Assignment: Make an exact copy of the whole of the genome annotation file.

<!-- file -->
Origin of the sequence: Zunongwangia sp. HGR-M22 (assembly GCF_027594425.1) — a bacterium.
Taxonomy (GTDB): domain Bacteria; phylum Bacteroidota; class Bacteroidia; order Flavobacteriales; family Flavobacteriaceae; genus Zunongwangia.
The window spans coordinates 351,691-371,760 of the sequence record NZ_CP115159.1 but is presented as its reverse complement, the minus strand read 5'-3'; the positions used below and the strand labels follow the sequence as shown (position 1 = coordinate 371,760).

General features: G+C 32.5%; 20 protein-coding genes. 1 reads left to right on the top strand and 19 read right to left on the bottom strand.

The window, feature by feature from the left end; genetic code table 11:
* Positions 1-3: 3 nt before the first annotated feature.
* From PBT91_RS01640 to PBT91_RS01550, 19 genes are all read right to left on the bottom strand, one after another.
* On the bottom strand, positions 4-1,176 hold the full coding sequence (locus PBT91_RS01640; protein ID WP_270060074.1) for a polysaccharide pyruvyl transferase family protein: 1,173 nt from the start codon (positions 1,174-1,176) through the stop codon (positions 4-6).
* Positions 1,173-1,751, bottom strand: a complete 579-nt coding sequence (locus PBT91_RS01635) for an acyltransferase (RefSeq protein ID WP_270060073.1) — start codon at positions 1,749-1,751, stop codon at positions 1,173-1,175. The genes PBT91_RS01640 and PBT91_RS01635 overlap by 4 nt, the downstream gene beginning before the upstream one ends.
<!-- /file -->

Origin of the sequence: Zunongwangia sp. HGR-M22 (assembly GCF_027594425.1) — a bacterium.
Taxonomy (GTDB): domain Bacteria; phylum Bacteroidota; class Bacteroidia; order Flavobacteriales; family Flavobacteriaceae; genus Zunongwangia.
The window spans coordinates 351,691-371,760 of the sequence record NZ_CP115159.1 but is presented as its reverse complement, the minus strand read 5'-3'; the positions used below and the strand labels follow the sequence as shown (position 1 = coordinate 371,760).

General features: G+C 32.5%; 20 protein-coding genes. 1 reads left to right on the top strand and 19 read right to left on the bottom strand.

The window, feature by feature from the left end; genetic code table 11:
* Positions 1-3: 3 nt before the first annotated feature.
* From PBT91_RS01640 to PBT91_RS01550, 19 genes are all read right to left on the bottom strand, one after another.
* On the bottom strand, positions 4-1,176 hold the full coding sequence (locus PBT91_RS01640; protein ID WP_270060074.1) for a polysaccharide pyruvyl transferase family protein: 1,173 nt from the start codon (positions 1,174-1,176) through the stop codon (positions 4-6).
* Positions 1,173-1,751, bottom strand: a complete 579-nt coding sequence (locus PBT91_RS01635) for an acyltransferase (RefSeq protein ID WP_270060073.1) — start codon at positions 1,749-1,751, stop codon at positions 1,173-1,175. The genes PBT91_RS01640 and PBT91_RS01635 overlap by 4 nt, the downstream gene beginning before the upstream one ends.